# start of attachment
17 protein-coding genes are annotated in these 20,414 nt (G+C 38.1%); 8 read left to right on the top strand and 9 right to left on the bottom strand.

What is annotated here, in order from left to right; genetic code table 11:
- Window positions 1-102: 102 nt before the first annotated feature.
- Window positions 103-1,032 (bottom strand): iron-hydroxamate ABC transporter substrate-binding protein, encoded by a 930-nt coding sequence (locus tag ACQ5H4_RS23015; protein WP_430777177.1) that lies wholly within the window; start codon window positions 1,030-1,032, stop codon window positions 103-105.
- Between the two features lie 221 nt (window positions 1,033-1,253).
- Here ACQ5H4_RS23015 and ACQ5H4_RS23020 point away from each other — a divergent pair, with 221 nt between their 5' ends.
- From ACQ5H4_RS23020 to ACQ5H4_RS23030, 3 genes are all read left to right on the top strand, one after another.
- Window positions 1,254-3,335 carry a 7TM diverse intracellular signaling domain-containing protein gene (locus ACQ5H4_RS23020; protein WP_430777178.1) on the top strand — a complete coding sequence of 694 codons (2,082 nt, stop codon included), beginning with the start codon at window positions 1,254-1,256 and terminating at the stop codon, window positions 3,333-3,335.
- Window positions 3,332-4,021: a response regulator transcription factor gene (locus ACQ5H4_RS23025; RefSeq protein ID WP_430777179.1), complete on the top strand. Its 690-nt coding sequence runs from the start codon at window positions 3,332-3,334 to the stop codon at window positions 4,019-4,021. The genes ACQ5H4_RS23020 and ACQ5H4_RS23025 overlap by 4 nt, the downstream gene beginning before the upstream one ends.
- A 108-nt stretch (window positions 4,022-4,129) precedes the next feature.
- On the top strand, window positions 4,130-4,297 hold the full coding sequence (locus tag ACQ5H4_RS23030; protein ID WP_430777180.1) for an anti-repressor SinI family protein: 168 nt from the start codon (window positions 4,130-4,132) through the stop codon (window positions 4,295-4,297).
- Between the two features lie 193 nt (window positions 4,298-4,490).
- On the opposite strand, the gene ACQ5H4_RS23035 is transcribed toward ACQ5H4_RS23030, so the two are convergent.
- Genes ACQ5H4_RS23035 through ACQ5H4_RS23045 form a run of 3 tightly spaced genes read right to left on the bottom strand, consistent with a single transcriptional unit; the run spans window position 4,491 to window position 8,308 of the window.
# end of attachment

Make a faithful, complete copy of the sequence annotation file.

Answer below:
17 protein-coding genes are annotated in these 20,414 nt (G+C 38.1%); 8 read left to right on the top strand and 9 right to left on the bottom strand.

What is annotated here, in order from left to right; genetic code table 11:
- Window positions 1-102: 102 nt before the first annotated feature.
- Window positions 103-1,032 (bottom strand): iron-hydroxamate ABC transporter substrate-binding protein, encoded by a 930-nt coding sequence (locus tag ACQ5H4_RS23015; protein WP_430777177.1) that lies wholly within the window; start codon window positions 1,030-1,032, stop codon window positions 103-105.
- Between the two features lie 221 nt (window positions 1,033-1,253).
- Here ACQ5H4_RS23015 and ACQ5H4_RS23020 point away from each other — a divergent pair, with 221 nt between their 5' ends.
- From ACQ5H4_RS23020 to ACQ5H4_RS23030, 3 genes are all read left to right on the top strand, one after another.
- Window positions 1,254-3,335 carry a 7TM diverse intracellular signaling domain-containing protein gene (locus ACQ5H4_RS23020; protein WP_430777178.1) on the top strand — a complete coding sequence of 694 codons (2,082 nt, stop codon included), beginning with the start codon at window positions 1,254-1,256 and terminating at the stop codon, window positions 3,333-3,335.
- Window positions 3,332-4,021: a response regulator transcription factor gene (locus ACQ5H4_RS23025; RefSeq protein ID WP_430777179.1), complete on the top strand. Its 690-nt coding sequence runs from the start codon at window positions 3,332-3,334 to the stop codon at window positions 4,019-4,021. The genes ACQ5H4_RS23020 and ACQ5H4_RS23025 overlap by 4 nt, the downstream gene beginning before the upstream one ends.
- A 108-nt stretch (window positions 4,022-4,129) precedes the next feature.
- On the top strand, window positions 4,130-4,297 hold the full coding sequence (locus tag ACQ5H4_RS23030; protein ID WP_430777180.1) for an anti-repressor SinI family protein: 168 nt from the start codon (window positions 4,130-4,132) through the stop codon (window positions 4,295-4,297).
- Between the two features lie 193 nt (window positions 4,298-4,490).
- On the opposite strand, the gene ACQ5H4_RS23035 is transcribed toward ACQ5H4_RS23030, so the two are convergent.
- Genes ACQ5H4_RS23035 through ACQ5H4_RS23045 form a run of 3 tightly spaced genes read right to left on the bottom strand, consistent with a single transcriptional unit; the run spans window position 4,491 to window position 8,308 of the window.